This is Kelly's third year with the Rutgers-Ritsumeikan program. She is passionate about internationalizing the curriculum, and loves to give students the opportunity to meet people from all over the world. Kelly's broader research focuses on Comparative Politics of Central and Eastern Europe. In this picture, you can see Kelly hanging out with the wild deer on the island of Miyajima, one of the many field excursions the class took this year in Japan. Kelly says: "This program is unlike any other exchange program at Rutgers. It gives students the chance to study politics on the ground, in a comparative setting, while making long lasting friends with students from another country and culture."
Doug Jones joins the program this year as the instructor for the Spring course. Doug's interests in Comparative Politics span the globe: he studies Middle East institutions, political parties, and social movements. He also serves as Intern Coordinator at the Center for European Studies, where he works closely with undergraduate interns and high school teams preparing for the Euro Challenge competition. Doug has been a teaching assistant for Introduction to Comparative Politics for the past three semesters. He graduated from the University of Scranton in 2010 with a bachelor's degree in international politics. Doug says: "I wanted to become part of the Rutgers-Ritsumeikan program because it's such a unique and exciting opportunity. Despite the differences between American and Japanese societies, the students and faculty will explore together something they both share: how civil society has impacted the politics of each country."
Ashley is a Political Science/Sociology double major. She was a student in the 2012 Rutgers-Ritsumeikan Exchange Program, and has joined the team as a teaching assistant this fall. Ashley says "I am very excited to once again be a part of this program as the TA for this year. I look forward to sharing my final semester here with the Rutgers-Ritsumeikan Program." In this picture, you can see Ashley in one of the many scenic views of Kyoto.
Each year, the faculty at Rutgers and Ritsumeikan choose a topic for the class that is relevant to today's political climate. The 2013 topic is civil society. The class will consider questions such as the relationship between civil society and the state, the strength of modern civil society in the two countries, and the importance of civil society to domestic and international social movements. The class will have the opportunity to visit a variety of NGOs in the US and Japan to observe first-hand the functioning of civil society.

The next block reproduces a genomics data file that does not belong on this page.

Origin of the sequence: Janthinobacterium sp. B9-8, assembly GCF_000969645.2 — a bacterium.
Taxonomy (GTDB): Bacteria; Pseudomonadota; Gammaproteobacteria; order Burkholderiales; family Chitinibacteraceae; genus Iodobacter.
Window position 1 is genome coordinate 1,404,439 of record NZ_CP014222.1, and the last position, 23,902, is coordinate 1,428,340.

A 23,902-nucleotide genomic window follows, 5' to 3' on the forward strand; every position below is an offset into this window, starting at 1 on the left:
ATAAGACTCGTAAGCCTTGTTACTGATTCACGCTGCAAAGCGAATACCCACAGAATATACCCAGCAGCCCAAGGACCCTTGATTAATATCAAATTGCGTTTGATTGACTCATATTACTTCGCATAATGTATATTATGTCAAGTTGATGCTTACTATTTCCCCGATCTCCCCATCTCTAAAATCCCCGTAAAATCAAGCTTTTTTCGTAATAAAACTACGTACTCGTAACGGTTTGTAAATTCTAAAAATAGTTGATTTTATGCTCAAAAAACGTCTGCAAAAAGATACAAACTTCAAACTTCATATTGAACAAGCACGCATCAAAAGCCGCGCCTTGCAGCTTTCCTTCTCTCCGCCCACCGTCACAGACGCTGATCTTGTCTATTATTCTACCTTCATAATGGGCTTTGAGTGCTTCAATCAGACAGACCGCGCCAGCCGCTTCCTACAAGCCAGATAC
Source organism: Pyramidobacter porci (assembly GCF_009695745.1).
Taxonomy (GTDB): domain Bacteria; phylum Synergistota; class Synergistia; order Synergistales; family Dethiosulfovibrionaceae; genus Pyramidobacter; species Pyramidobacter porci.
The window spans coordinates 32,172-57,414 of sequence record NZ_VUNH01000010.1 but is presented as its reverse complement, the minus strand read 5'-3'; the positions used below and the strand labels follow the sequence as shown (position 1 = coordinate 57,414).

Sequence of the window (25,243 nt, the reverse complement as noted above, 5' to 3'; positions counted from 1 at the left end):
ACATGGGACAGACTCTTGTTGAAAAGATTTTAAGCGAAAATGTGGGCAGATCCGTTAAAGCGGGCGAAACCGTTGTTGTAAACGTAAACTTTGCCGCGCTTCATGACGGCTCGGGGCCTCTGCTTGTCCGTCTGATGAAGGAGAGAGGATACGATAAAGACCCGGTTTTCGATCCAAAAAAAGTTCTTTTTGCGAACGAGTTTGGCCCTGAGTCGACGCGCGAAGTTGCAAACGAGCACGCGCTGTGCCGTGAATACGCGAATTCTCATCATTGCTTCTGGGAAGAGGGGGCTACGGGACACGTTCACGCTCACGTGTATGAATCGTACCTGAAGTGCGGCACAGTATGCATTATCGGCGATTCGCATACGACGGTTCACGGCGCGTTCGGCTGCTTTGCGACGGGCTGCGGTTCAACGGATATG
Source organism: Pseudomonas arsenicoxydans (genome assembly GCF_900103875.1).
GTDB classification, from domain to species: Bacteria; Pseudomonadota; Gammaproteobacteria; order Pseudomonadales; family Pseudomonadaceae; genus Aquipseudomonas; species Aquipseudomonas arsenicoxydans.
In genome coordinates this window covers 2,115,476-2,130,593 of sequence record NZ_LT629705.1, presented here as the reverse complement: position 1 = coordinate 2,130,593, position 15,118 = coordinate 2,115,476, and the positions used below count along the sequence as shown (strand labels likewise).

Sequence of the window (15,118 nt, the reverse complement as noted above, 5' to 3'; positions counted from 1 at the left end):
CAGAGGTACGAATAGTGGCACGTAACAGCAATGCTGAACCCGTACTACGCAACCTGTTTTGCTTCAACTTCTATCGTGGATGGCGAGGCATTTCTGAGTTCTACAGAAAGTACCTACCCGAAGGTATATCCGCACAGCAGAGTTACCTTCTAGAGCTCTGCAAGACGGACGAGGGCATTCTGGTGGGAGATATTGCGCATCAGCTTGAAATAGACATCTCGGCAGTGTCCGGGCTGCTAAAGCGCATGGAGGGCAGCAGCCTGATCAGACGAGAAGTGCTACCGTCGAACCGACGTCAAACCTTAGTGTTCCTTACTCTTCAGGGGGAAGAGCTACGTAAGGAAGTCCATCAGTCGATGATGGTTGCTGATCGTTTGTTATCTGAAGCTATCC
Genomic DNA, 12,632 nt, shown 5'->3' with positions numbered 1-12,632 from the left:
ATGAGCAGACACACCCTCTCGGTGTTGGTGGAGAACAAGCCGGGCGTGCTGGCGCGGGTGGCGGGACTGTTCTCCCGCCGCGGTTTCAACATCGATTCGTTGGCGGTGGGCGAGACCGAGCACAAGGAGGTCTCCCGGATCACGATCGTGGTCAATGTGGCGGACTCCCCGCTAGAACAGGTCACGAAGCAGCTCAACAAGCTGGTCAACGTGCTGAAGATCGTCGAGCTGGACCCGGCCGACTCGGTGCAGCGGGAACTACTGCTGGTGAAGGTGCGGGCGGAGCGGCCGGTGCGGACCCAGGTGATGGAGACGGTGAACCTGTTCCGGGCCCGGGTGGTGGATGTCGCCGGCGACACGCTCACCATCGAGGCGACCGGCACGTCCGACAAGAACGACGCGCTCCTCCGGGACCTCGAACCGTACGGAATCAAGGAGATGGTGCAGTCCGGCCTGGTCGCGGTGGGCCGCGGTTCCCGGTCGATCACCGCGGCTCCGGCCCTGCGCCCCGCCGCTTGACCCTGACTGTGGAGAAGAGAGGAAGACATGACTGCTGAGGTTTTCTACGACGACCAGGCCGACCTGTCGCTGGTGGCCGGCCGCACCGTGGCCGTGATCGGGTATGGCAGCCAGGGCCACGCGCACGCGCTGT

In the spring, students register for 790:389 Topics in Comparative Politics: U.S. and Japanese Civil Society, Part I (3.0 credits, M/W 5:35-6:55 PM). In the summer, students register for 790:389 Topics in Comparative Politics: U.S. and Japanese Civil Society, Part II (3.0 credits, M/W 5:35-6:55 PM). Students also have the option of completing an independent study in the summer for an additional 3 credits.
This website will be updated as the syllabus and schedule for 2013 is finalized, so stay tuned!
The class of 2012 studied comparative social movements. In the spring, we took a variety of field excursions. On the trip to Washington, D.C. the class met with Senator Inouye, visited the Civil Rights Division of the Department of Justice, and toured the DC Monuments. We also took a trip to Newark Community Solutions to see how alternative sentencing worked under Cory Booker's administration. In New York City, the class took a walking tour of famous social movement sites in Greenwich Village, and surveyed people in NYC about their attitudes towards social movements.
In Japan, the class took a visit to the US military base at Iwakuni to study the anti-base movement in Japan. We also visited the Azoura Foundation, an air pollution NGO, to learn about the environmental movement. We visited Hiroshima to see where the atomic bomb was dropped and visited the Hiroshima Peace Memorial and Museum to the Atomic Bomb. On our trip to Tokyo, we visited the U.S. Embassy and the Yukushan Shrine and Yasukuni War Museum to learn about the nationalist movement there.
In 2011, the class studied Environmental Policy. In the US, trips included the Environmental Protection Agency in Washington, DC, GreeNYC, and the New Jersey Department of Environmental Protection. We also took a walking tour of the historical sites of Central Park.
In 2010, we visited numerous Immigration NGOs such as the Boaz Community Center of New Brunswick, as well as the Tenement Museum in NYC and Ellis Island.